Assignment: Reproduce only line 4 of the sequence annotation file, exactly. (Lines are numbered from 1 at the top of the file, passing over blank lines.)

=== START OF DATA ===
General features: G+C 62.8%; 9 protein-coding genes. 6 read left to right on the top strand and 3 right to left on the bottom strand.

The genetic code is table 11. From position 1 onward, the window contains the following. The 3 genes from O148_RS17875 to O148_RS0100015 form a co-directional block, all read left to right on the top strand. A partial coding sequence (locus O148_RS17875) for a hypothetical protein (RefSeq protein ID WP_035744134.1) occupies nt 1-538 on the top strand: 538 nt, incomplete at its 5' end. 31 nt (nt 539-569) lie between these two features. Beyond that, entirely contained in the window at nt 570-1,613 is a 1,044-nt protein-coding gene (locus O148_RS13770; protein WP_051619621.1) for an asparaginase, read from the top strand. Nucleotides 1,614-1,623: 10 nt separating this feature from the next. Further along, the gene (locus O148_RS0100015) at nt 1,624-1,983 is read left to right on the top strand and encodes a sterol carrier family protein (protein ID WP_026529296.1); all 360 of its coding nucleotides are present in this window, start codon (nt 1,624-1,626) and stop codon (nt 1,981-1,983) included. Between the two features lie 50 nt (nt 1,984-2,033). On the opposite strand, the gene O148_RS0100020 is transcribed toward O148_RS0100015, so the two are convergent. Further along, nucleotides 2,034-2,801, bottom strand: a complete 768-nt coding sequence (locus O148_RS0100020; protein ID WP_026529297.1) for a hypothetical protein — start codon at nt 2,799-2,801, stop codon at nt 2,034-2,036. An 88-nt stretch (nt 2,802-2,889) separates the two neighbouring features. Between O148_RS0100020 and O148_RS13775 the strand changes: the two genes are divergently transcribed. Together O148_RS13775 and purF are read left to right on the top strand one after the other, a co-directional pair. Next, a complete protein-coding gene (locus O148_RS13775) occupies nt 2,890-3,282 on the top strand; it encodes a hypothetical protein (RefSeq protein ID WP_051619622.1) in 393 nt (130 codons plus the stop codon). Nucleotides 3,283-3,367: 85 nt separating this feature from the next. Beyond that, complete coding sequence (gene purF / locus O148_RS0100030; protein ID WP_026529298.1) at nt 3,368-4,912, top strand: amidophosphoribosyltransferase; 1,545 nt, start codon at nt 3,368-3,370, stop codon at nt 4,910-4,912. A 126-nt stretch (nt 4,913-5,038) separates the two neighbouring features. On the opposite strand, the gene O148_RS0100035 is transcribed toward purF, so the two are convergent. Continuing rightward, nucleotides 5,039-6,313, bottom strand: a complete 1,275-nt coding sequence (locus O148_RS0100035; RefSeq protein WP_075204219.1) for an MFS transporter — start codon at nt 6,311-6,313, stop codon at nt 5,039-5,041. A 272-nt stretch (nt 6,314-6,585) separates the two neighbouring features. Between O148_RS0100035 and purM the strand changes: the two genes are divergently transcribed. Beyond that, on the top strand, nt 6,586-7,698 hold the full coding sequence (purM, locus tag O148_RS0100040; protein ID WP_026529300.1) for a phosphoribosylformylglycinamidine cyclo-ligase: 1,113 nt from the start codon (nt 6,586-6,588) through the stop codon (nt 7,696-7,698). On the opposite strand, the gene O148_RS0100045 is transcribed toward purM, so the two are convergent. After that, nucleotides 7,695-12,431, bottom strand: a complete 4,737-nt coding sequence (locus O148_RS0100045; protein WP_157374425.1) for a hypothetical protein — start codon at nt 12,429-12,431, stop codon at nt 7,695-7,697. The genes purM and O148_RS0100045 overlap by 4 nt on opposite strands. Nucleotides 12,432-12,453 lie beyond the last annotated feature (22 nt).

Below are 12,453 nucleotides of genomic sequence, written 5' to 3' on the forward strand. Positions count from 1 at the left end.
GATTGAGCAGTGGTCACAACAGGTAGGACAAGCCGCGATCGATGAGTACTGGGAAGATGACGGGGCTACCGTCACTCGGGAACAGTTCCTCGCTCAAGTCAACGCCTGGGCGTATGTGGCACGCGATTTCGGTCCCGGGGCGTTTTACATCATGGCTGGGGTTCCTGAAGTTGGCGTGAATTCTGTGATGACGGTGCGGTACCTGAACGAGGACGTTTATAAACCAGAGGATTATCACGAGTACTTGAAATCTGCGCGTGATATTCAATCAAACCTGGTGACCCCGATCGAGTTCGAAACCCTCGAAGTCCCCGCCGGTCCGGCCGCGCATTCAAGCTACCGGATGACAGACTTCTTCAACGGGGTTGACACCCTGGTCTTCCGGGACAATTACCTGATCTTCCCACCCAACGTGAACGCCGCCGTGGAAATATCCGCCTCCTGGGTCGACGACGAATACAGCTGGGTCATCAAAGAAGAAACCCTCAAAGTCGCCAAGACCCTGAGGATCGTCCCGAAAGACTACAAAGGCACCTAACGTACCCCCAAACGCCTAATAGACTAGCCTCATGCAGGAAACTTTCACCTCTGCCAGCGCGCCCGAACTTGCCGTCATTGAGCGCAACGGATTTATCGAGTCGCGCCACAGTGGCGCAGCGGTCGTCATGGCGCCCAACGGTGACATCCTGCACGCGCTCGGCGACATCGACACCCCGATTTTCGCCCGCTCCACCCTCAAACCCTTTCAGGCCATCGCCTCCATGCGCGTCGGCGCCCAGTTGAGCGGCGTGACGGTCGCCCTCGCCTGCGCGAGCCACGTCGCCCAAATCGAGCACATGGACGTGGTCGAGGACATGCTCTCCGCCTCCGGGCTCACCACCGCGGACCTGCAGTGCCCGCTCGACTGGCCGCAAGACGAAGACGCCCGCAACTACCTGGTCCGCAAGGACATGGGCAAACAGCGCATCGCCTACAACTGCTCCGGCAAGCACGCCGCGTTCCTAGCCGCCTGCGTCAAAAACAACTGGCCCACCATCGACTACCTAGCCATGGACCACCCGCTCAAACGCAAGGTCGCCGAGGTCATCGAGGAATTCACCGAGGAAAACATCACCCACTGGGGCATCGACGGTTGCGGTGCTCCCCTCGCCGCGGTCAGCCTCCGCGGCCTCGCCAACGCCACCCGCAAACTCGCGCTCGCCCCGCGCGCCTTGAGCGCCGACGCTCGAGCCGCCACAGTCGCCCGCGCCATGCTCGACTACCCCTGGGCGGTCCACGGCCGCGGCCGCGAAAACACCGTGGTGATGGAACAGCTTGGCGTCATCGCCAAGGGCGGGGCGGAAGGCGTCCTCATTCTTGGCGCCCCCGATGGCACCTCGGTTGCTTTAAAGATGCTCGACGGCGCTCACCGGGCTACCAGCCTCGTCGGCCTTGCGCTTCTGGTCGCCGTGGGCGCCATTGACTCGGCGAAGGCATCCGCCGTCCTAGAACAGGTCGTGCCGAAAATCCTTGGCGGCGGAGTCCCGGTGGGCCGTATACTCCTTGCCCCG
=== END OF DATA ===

GATTGAGCAGTGGTCACAACAGGTAGGACAAGCCGCGATCGATGAGTACTGGGAAGATGACGGGGCTACCGTCACTCGGGAACAGTTCCTCGCTCAAGTCAACGCCTGGGCGTATGTGGCACGCGATTTCGGTCCCGGGGCGTTTTACATCATGGCTGGGGTTCCTGAAGTTGGCGTGAATTCTGTGATGACGGTGCGGTACCTGAACGAGGACGTTTATAAACCAGAGGATTATCACGAGTACTTGAAATCTGCGCGTGATATTCAATCAAACCTGGTGACCCCGATCGAGTTCGAAACCCTCGAAGTCCCCGCCGGTCCGGCCGCGCATTCAAGCTACCGGATGACAGACTTCTTCAACGGGGTTGACACCCTGGTCTTCCGGGACAATTACCTGATCTTCCCACCCAACGTGAACGCCGCCGTGGAAATATCCGCCTCCTGGGTCGACGACGAATACAGCTGGGTCATCAAAGAAGAAACCCTCAAAGTCGCCAAGACCCTGAGGATCGTCCCGAAAGACTACAAAGGCACCTAACGTACCCCCAAACGCCTAATAGACTAGCCTCATGCAGGAAACTTTCACCTCTGCCAGCGCGCCCGAACTTGCCGTCATTGAGCGCAACGGATTTATCGAGTCGCGCCACAGTGGCGCAGCGGTCGTCATGGCGCCCAACGGTGACATCCTGCACGCGCTCGGCGACATCGACACCCCGATTTTCGCCCGCTCCACCCTCAAACCCTTTCAGGCCATCGCCTCCATGCGCGTCGGCGCCCAGTTGAGCGGCGTGACGGTCGCCCTCGCCTGCGCGAGCCACGTCGCCCAAATCGAGCACATGGACGTGGTCGAGGACATGCTCTCCGCCTCCGGGCTCACCACCGCGGACCTGCAGTGCCCGCTCGACTGGCCGCAAGACGAAGACGCCCGCAACTACCTGGTCCGCAAGGACATGGGCAAACAGCGCATCGCCTACAACTGCTCCGGCAAGCACGCCGCGTTCCTAGCCGCCTGCGTCAAAAACAACTGGCCCACCATCGACTACCTAGCCATGGACCACCCGCTCAAACGCAAGGTCGCCGAGGTCATCGAGGAATTCACCGAGGAAAACATCACCCACTGGGGCATCGACGGTTGCGGTGCTCCCCTCGCCGCGGTCAGCCTCCGCGGCCTCGCCAACGCCACCCGCAAACTCGCGCTCGCCCCGCGCGCCTTGAGCGCCGACGCTCGAGCCGCCACAGTCGCCCGCGCCATGCTCGACTACCCCTGGGCGGTCCACGGCCGCGGCCGCGAAAACACCGTGGTGATGGAACAGCTTGGCGTCATCGCCAAGGGCGGGGCGGAAGGCGTCCTCATTCTTGGCGCCCCCGATGGCACCTCGGTTGCTTTAAAGATGCTCGACGGCGCTCACCGGGCTACCAGCCTCGTCGGCCTTGCGCTTCTGGTCGCCGTGGGCGCCATTGACTCGGCGAAGGCATCCGCCGTCCTAGAACAGGTCGTGCCGAAAATCCTTGGCGGCGGAGTCCCGGTGGGCCGTATACTCCTTGCCCCG